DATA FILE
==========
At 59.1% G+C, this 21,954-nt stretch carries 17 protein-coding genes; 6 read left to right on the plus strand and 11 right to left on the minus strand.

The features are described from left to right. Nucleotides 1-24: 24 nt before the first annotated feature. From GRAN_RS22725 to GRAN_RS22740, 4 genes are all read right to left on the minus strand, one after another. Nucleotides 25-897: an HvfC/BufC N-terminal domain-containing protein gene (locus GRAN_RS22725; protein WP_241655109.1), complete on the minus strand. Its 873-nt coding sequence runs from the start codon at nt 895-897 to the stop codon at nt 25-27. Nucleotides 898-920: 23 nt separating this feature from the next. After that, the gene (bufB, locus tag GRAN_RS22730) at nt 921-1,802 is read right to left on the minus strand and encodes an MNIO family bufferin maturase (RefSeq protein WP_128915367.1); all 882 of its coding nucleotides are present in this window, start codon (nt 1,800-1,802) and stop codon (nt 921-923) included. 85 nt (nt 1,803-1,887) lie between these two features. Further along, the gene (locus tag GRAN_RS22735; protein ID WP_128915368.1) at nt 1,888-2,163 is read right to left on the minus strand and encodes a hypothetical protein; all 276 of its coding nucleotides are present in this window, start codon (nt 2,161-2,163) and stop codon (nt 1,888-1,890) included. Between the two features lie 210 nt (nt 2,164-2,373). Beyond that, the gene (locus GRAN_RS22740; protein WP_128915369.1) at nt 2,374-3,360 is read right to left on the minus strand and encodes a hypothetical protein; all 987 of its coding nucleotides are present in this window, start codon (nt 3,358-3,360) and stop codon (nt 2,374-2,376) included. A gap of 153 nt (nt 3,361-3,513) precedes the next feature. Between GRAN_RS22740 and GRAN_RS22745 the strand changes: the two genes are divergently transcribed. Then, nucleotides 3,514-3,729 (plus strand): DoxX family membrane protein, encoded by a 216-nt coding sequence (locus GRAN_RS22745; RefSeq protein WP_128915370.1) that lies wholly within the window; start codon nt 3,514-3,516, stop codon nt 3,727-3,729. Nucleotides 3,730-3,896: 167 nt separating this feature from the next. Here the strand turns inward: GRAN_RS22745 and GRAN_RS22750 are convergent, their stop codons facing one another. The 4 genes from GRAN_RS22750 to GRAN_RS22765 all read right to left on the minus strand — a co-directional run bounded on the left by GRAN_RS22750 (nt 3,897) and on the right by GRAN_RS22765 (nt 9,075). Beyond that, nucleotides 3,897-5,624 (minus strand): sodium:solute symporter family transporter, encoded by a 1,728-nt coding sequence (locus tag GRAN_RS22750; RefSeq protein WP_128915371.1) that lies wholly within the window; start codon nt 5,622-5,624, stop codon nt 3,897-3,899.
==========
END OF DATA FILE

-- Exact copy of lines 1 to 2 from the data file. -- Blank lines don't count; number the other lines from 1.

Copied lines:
At 59.1% G+C, this 21,954-nt stretch carries 17 protein-coding genes; 6 read left to right on the plus strand and 11 right to left on the minus strand.

The features are described from left to right. Nucleotides 1-24: 24 nt before the first annotated feature. From GRAN_RS22725 to GRAN_RS22740, 4 genes are all read right to left on the minus strand, one after another. Nucleotides 25-897: an HvfC/BufC N-terminal domain-containing protein gene (locus GRAN_RS22725; protein WP_241655109.1), complete on the minus strand. Its 873-nt coding sequence runs from the start codon at nt 895-897 to the stop codon at nt 25-27. Nucleotides 898-920: 23 nt separating this feature from the next. After that, the gene (bufB, locus tag GRAN_RS22730) at nt 921-1,802 is read right to left on the minus strand and encodes an MNIO family bufferin maturase (RefSeq protein WP_128915367.1); all 882 of its coding nucleotides are present in this window, start codon (nt 1,800-1,802) and stop codon (nt 921-923) included. 85 nt (nt 1,803-1,887) lie between these two features. Further along, the gene (locus tag GRAN_RS22735; protein ID WP_128915368.1) at nt 1,888-2,163 is read right to left on the minus strand and encodes a hypothetical protein; all 276 of its coding nucleotides are present in this window, start codon (nt 2,161-2,163) and stop codon (nt 1,888-1,890) included. Between the two features lie 210 nt (nt 2,164-2,373). Beyond that, the gene (locus GRAN_RS22740; protein WP_128915369.1) at nt 2,374-3,360 is read right to left on the minus strand and encodes a hypothetical protein; all 987 of its coding nucleotides are present in this window, start codon (nt 3,358-3,360) and stop codon (nt 2,374-2,376) included. A gap of 153 nt (nt 3,361-3,513) precedes the next feature. Between GRAN_RS22740 and GRAN_RS22745 the strand changes: the two genes are divergently transcribed. Then, nucleotides 3,514-3,729 (plus strand): DoxX family membrane protein, encoded by a 216-nt coding sequence (locus GRAN_RS22745; RefSeq protein WP_128915370.1) that lies wholly within the window; start codon nt 3,514-3,516, stop codon nt 3,727-3,729. Nucleotides 3,730-3,896: 167 nt separating this feature from the next. Here the strand turns inward: GRAN_RS22745 and GRAN_RS22750 are convergent, their stop codons facing one another. The 4 genes from GRAN_RS22750 to GRAN_RS22765 all read right to left on the minus strand — a co-directional run bounded on the left by GRAN_RS22750 (nt 3,897) and on the right by GRAN_RS22765 (nt 9,075). Beyond that, nucleotides 3,897-5,624 (minus strand): sodium:solute symporter family transporter, encoded by a 1,728-nt coding sequence (locus tag GRAN_RS22750; RefSeq protein WP_128915371.1) that lies wholly within the window; start codon nt 5,622-5,624, stop codon nt 3,897-3,899.